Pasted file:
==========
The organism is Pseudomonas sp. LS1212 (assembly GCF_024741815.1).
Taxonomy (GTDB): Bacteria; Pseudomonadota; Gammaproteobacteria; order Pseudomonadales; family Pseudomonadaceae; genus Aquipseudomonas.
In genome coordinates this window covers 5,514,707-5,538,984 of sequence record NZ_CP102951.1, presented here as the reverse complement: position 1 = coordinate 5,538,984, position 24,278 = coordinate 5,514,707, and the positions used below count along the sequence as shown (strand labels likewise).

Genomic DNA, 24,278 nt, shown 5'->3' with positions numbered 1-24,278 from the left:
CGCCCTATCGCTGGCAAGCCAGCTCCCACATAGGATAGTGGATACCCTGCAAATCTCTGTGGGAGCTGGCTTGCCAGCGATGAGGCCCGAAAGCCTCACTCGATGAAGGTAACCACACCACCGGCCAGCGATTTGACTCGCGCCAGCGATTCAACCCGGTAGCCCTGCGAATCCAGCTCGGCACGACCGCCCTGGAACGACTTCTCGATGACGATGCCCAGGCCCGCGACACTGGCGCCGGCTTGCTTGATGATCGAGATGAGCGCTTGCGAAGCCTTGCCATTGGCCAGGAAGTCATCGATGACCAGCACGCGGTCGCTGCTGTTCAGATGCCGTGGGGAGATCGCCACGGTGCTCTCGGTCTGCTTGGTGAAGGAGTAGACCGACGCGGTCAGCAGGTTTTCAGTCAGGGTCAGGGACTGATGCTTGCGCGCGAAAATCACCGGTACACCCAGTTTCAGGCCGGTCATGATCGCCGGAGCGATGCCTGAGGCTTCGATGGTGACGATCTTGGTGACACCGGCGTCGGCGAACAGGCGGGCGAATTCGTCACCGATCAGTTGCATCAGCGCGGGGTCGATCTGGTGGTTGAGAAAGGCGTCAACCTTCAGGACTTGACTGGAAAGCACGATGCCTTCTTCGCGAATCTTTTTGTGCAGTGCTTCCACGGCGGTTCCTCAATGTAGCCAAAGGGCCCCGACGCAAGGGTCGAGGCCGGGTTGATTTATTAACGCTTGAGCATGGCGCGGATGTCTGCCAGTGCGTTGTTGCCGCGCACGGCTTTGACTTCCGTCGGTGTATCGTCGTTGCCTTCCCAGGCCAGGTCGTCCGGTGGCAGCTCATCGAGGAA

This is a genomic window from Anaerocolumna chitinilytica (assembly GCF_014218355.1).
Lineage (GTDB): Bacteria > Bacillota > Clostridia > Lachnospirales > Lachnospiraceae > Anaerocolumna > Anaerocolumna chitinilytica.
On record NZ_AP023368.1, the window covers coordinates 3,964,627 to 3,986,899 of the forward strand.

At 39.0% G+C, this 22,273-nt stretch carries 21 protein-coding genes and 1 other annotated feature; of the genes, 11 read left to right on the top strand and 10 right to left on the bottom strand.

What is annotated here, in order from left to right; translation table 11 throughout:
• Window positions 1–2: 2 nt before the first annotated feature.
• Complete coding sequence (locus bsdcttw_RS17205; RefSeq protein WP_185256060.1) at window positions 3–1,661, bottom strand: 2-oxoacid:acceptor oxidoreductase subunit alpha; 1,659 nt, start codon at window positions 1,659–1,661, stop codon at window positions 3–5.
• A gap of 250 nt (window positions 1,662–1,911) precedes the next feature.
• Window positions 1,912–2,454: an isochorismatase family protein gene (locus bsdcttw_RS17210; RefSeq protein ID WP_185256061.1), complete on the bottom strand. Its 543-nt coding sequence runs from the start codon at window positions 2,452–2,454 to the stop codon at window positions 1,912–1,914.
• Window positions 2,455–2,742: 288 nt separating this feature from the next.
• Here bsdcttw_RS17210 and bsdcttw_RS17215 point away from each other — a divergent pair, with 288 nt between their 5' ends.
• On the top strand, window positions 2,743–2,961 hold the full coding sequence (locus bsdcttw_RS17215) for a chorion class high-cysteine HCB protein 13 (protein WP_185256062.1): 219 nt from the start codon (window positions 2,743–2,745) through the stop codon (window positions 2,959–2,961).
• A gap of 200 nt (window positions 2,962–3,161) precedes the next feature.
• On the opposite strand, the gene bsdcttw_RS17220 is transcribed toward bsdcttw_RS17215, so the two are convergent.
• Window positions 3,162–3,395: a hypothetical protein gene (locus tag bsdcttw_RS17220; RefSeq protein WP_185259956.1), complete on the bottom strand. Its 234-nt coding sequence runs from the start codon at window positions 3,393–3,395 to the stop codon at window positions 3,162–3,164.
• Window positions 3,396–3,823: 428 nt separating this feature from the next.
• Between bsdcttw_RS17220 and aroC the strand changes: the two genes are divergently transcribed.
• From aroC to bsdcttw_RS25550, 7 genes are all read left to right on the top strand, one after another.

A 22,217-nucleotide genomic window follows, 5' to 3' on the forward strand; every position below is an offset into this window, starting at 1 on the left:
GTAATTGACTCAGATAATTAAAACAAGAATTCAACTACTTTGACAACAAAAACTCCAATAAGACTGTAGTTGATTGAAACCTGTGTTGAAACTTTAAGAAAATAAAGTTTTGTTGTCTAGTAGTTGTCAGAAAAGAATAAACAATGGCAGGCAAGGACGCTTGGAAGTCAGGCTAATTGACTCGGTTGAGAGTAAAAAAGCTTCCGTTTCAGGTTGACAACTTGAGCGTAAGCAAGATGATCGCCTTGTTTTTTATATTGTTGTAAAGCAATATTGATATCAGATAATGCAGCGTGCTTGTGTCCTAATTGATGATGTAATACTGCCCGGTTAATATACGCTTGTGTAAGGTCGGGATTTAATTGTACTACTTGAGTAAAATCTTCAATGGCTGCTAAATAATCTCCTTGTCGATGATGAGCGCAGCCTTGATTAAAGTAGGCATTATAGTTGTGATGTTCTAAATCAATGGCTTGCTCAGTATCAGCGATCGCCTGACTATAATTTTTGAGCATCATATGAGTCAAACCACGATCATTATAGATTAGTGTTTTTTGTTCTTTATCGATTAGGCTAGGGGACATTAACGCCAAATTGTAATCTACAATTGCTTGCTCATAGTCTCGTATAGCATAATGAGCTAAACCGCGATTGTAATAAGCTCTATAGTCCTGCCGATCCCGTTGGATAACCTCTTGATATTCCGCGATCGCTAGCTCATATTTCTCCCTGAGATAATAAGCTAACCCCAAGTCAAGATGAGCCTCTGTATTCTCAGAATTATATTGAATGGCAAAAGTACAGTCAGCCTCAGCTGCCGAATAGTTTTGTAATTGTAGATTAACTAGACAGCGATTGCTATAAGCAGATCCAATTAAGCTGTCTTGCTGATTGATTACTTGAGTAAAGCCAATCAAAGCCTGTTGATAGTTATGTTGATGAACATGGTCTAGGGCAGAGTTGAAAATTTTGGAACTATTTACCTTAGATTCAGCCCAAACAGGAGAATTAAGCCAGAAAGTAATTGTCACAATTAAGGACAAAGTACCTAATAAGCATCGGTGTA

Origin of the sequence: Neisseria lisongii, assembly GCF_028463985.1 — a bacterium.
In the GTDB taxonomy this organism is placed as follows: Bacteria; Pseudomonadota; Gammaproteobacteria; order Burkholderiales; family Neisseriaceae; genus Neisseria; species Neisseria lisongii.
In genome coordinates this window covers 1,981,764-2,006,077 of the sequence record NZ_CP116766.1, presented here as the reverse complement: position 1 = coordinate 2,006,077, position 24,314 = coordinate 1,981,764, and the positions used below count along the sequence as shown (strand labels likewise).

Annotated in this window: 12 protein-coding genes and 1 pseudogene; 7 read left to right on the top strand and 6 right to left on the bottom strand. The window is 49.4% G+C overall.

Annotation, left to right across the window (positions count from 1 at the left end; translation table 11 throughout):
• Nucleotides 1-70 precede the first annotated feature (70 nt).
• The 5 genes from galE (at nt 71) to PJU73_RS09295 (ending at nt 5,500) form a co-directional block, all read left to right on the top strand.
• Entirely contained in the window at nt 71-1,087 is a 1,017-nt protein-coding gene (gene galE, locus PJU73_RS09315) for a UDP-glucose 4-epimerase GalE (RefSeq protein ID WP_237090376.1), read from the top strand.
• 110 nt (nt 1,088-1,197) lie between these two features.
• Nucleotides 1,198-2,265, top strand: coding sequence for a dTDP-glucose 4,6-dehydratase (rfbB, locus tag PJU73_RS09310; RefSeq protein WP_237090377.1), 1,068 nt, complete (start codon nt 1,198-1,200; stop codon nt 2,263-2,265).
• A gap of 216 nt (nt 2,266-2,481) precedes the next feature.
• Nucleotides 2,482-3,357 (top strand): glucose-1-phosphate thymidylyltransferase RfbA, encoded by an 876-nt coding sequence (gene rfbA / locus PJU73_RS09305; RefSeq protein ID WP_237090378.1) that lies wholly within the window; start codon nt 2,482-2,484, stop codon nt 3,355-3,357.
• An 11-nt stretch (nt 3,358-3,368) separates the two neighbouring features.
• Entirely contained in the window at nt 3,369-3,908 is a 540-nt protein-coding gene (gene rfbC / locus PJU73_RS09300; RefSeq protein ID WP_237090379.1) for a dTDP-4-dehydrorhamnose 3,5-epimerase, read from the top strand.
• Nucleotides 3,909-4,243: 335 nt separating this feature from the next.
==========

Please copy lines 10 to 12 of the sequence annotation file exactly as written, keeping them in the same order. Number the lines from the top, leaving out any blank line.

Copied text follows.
What is annotated here, in order from left to right; translation table 11 throughout:
• Window positions 1–2: 2 nt before the first annotated feature.
• Complete coding sequence (locus bsdcttw_RS17205; RefSeq protein WP_185256060.1) at window positions 3–1,661, bottom strand: 2-oxoacid:acceptor oxidoreductase subunit alpha; 1,659 nt, start codon at window positions 1,659–1,661, stop codon at window positions 3–5.